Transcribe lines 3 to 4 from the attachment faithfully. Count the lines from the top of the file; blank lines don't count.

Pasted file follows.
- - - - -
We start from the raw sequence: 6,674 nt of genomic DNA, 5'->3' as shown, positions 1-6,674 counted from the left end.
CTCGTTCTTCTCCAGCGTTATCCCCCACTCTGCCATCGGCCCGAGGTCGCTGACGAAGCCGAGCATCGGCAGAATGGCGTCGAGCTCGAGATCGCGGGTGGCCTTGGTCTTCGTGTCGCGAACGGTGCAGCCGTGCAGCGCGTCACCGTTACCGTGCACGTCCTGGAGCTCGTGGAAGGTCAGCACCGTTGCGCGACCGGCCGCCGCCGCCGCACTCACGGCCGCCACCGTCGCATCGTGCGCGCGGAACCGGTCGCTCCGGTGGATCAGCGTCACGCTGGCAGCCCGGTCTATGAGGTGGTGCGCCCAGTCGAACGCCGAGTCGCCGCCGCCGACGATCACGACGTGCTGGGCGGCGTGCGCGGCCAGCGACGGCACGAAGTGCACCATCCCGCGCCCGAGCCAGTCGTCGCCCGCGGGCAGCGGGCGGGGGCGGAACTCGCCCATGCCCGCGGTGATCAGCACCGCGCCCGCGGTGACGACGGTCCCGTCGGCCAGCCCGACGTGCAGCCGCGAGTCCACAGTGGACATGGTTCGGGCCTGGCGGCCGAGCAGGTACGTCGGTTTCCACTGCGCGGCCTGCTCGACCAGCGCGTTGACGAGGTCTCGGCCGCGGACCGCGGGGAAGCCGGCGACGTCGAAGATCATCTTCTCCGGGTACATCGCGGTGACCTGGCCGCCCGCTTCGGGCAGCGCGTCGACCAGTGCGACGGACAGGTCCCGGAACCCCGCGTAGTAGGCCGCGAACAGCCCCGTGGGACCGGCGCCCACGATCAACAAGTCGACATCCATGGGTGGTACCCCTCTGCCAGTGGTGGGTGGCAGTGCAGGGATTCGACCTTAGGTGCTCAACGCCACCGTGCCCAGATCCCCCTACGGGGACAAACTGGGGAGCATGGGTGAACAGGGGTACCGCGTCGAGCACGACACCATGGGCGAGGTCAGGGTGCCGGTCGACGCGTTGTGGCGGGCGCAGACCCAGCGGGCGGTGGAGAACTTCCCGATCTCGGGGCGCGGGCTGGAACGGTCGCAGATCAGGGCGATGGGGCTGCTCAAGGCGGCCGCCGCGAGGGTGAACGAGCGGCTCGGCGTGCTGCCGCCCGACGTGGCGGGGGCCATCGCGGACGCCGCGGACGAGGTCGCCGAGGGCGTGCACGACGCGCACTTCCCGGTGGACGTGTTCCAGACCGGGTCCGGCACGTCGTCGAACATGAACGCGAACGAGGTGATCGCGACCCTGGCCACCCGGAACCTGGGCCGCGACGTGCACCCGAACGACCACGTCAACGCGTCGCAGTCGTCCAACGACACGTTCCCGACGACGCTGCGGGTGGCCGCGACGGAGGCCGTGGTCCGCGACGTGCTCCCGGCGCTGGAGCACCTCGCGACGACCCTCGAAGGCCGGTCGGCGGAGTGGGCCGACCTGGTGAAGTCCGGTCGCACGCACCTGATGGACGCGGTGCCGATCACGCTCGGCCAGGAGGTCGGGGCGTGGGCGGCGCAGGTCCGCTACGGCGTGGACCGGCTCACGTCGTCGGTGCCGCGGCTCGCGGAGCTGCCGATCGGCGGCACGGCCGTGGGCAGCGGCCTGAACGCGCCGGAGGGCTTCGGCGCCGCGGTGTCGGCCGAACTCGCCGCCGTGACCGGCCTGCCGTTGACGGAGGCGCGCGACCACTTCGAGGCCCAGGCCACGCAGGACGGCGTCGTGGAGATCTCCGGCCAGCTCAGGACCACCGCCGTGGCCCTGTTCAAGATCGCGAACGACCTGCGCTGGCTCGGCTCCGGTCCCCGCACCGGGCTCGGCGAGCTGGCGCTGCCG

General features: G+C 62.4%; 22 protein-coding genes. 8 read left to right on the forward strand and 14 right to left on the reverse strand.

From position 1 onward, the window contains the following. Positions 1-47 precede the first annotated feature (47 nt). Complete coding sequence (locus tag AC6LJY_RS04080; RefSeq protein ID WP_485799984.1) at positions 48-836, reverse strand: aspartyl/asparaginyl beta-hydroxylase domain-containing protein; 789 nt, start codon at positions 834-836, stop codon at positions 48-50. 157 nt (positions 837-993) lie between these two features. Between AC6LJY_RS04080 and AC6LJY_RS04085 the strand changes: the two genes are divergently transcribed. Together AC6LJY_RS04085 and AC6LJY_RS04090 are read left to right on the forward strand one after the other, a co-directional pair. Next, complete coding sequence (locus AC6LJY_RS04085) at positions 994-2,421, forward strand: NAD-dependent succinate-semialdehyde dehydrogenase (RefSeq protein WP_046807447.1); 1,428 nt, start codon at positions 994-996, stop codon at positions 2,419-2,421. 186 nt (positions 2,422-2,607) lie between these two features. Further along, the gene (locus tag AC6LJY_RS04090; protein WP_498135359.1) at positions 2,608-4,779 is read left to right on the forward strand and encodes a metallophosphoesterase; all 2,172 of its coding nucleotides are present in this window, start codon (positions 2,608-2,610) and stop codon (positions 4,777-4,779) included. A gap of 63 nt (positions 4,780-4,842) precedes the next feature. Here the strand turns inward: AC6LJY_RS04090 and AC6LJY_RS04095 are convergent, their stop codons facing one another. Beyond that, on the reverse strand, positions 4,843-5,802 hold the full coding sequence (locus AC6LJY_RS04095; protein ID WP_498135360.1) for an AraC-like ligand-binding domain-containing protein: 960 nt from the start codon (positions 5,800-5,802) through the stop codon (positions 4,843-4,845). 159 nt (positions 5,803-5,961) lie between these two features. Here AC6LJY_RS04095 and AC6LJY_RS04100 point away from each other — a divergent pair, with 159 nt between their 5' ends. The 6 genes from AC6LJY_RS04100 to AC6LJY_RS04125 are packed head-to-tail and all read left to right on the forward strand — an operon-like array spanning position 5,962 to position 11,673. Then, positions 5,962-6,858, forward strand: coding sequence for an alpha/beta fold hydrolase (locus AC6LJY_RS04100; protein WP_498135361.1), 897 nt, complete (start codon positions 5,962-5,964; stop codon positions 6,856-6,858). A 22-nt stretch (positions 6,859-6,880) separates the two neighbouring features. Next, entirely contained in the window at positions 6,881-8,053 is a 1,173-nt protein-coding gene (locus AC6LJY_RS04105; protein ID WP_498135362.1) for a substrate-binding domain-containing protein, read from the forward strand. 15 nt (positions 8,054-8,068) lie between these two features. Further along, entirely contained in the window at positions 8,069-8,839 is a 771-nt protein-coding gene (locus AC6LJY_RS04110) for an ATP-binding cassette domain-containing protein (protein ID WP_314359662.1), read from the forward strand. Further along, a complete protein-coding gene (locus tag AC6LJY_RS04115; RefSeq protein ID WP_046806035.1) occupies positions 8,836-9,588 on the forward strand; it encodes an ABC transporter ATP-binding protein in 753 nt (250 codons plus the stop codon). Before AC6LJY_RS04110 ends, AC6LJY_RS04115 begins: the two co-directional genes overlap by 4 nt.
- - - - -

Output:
General features: G+C 62.4%; 22 protein-coding genes. 8 read left to right on the forward strand and 14 right to left on the reverse strand.

From position 1 onward, the window contains the following. Positions 1-47 precede the first annotated feature (47 nt). Complete coding sequence (locus tag AC6LJY_RS04080; RefSeq protein ID WP_485799984.1) at positions 48-836, reverse strand: aspartyl/asparaginyl beta-hydroxylase domain-containing protein; 789 nt, start codon at positions 834-836, stop codon at positions 48-50. 157 nt (positions 837-993) lie between these two features. Between AC6LJY_RS04080 and AC6LJY_RS04085 the strand changes: the two genes are divergently transcribed. Together AC6LJY_RS04085 and AC6LJY_RS04090 are read left to right on the forward strand one after the other, a co-directional pair. Next, complete coding sequence (locus AC6LJY_RS04085) at positions 994-2,421, forward strand: NAD-dependent succinate-semialdehyde dehydrogenase (RefSeq protein WP_046807447.1); 1,428 nt, start codon at positions 994-996, stop codon at positions 2,419-2,421. 186 nt (positions 2,422-2,607) lie between these two features. Further along, the gene (locus tag AC6LJY_RS04090; protein WP_498135359.1) at positions 2,608-4,779 is read left to right on the forward strand and encodes a metallophosphoesterase; all 2,172 of its coding nucleotides are present in this window, start codon (positions 2,608-2,610) and stop codon (positions 4,777-4,779) included. A gap of 63 nt (positions 4,780-4,842) precedes the next feature. Here the strand turns inward: AC6LJY_RS04090 and AC6LJY_RS04095 are convergent, their stop codons facing one another. Beyond that, on the reverse strand, positions 4,843-5,802 hold the full coding sequence (locus AC6LJY_RS04095; protein ID WP_498135360.1) for an AraC-like ligand-binding domain-containing protein: 960 nt from the start codon (positions 5,800-5,802) through the stop codon (positions 4,843-4,845). 159 nt (positions 5,803-5,961) lie between these two features. Here AC6LJY_RS04095 and AC6LJY_RS04100 point away from each other — a divergent pair, with 159 nt between their 5' ends. The 6 genes from AC6LJY_RS04100 to AC6LJY_RS04125 are packed head-to-tail and all read left to right on the forward strand — an operon-like array spanning position 5,962 to position 11,673. Then, positions 5,962-6,858, forward strand: coding sequence for an alpha/beta fold hydrolase (locus AC6LJY_RS04100; protein WP_498135361.1), 897 nt, complete (start codon positions 5,962-5,964; stop codon positions 6,856-6,858). A 22-nt stretch (positions 6,859-6,880) separates the two neighbouring features. Next, entirely contained in the window at positions 6,881-8,053 is a 1,173-nt protein-coding gene (locus AC6LJY_RS04105; protein ID WP_498135362.1) for a substrate-binding domain-containing protein, read from the forward strand. 15 nt (positions 8,054-8,068) lie between these two features. Further along, entirely contained in the window at positions 8,069-8,839 is a 771-nt protein-coding gene (locus AC6LJY_RS04110) for an ATP-binding cassette domain-containing protein (protein ID WP_314359662.1), read from the forward strand. Further along, a complete protein-coding gene (locus tag AC6LJY_RS04115; RefSeq protein ID WP_046806035.1) occupies positions 8,836-9,588 on the forward strand; it encodes an ABC transporter ATP-binding protein in 753 nt (250 codons plus the stop codon). Before AC6LJY_RS04110 ends, AC6LJY_RS04115 begins: the two co-directional genes overlap by 4 nt.